A group of feminists have put together the below policy statement detailing what the government and local authorities must do to support migrant women and girls fleeing violence during the pandemic.
We are building on an earlier open letter of March 2020 on this issue, organised by the Step Up Migrant Women Colaition, as we wish to continue highlighting this issue. We wish to disseminate the policy statement and open letter to government officials, the public and the media. We are aware that, given the fast moving nature of events, time is of the essence.
Who we are:
Sandhya Sharma is Group Coordinator at Safety4Sisters, a Manchester based feminist and anti-racist organisation focused on working with women with no recourse to public funds who are fleeing gender based violence.
Chitra Nagarajan is a researcher, programmer and writer focusing on the human rights of women and girls and conflict mitigation.
Lola Okolosie is am a teacher and writer for The Guardian who has focused on violence against women and girls.
Carys Afoko is the former Executive Director and co-founder of Level Up, a feminist campaigning organisation and on the board of the End Violence Against Women coalition.
Maya Goodfellow is a writer and academic, and the author of Hostile Environment: How Immigrants Became Scapegoats.
Shaista Aziz is a journalist and Labour councillor for Rose Hill and Iffley, Oxford City Council and a former international aid worker with extensive global experience of working with women and girls impacted by abuse and violence.
Marai Larasi is the former Executive Director of Imkaan and former co-chair of the EVAW board of trustees.
We have been locked up by abusers and family, we have been locked up by the Home Office and now we are locked up again – how much can we bear?’ – asylum seeking woman, Manchester
COVID19 is not only a public health crisis but a human rights one. We are told to “stay home” to keep safe. Yet, violence against women and girls (VAWG) is on the rise. Women and girls are reporting increased sexual and racialised harassment in public spaces and online. They are trapped with abusers in conditions ripe for increased sexual, domestic and honour-based violence. VAWG reports may well increase further after restrictions are lifted as women and girls, who see few options during lockdown, are more able to access help.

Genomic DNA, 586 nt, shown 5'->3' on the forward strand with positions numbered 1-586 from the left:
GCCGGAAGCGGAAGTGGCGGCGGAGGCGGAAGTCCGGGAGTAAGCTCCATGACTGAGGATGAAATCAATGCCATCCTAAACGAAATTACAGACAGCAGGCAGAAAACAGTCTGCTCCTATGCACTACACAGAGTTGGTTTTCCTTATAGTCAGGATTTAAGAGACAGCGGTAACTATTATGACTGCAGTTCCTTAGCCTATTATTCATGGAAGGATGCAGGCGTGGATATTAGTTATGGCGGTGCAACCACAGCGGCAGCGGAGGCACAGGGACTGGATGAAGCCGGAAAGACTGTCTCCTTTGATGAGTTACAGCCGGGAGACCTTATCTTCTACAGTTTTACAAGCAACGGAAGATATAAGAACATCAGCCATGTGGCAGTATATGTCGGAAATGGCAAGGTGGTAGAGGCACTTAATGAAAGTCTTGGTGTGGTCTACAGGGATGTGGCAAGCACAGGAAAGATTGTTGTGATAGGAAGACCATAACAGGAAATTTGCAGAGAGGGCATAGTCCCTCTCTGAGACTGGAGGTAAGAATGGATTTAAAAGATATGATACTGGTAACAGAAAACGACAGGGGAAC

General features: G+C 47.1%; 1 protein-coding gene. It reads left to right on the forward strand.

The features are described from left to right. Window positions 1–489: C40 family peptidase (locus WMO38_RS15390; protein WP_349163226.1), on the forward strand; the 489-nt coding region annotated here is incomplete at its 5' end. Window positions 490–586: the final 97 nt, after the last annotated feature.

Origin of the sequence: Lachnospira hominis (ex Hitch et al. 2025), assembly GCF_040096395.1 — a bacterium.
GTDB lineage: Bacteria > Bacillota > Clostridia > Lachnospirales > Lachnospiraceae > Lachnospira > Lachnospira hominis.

For migrant minoritised women, many who have insecure immigration status, language barriers and/or disabilities, escaping violence is even more difficult. This paper takes the approach that highlighting the needs and barriers of the most vulnerable includes others and so focuses on this group, one of those most subjected to harm. It calls for universal protection against and response to violence against women and girls (VAWG) regardless of immigration status.
Women fear reporting will lead to immigration detention
Many migrant women fear reporting violence may negatively impact their immigration cases, resulting in detention and/or deportation. This is a threat abusers instil as a significant form of coercive control and meets their experiences of years of the hostile environment. Government response to the pandemic, including police and immigration powers to detain people believed to be infectious, potential use of the military to add to police capacity, and the rise in surveillance further add to this fear. As a result, women justifiably fear accessing support and are prevented from escaping the increased violence they face during the pandemic.
No recourse to public funds keeps women experiencing violence
Migrant women are told by abusers and the state alike that their insecure immigration status means they have no recourse to public funds (NPRF) i.e. cannot access state welfare and housing support. Local authorities and central government view such women through the prism of immigration rather than as victims and survivors of violence. Consequently, women face a stark choice: to live with violence and its consequences or to seek help and risk destitution and possible deportation. Without a clear message from central and local governments, women will fear coming forward.
While concerns about domestic abuse levels have been raised within the government, including by the Home Secretary, we have yet to see explicit commitment to ensuring all victims/survivors are able to access support needed. It is critical that women and girls who are subjected to immigration control have access to safety and support, including the newly established emergency accommodation released under COVID-19 measures.
COVID-19 pushes migrant women further into poverty and destitution
Many migrant women are asylum seekers living on £37.25 per week or are destitute without any money at all. This means they cannot buy in bulk or buy the more expensive brands which are often the products left on shelves. Women report skipping meals as they have run out of food or say they are observing religious fasting more rigorously to manage lack of food.
Abuse frays social networks and exacerbates mental health issues
Many migrant women, subjected to multiple discrimination and violence, had poor mental health even before the pandemic. Restrictions have led to more acute isolation, lack of contact with support agencies, and increased ability of abusers to prohibit contact with family members, friends and colleagues. Women report feeling helpless to maintain control over their lives. Lockdown conditions are heightening previous experiences of trauma with some women scared to go out as they fear racism and being blamed for COVID-19.
Services working with migrant women escaping violence struggling to survive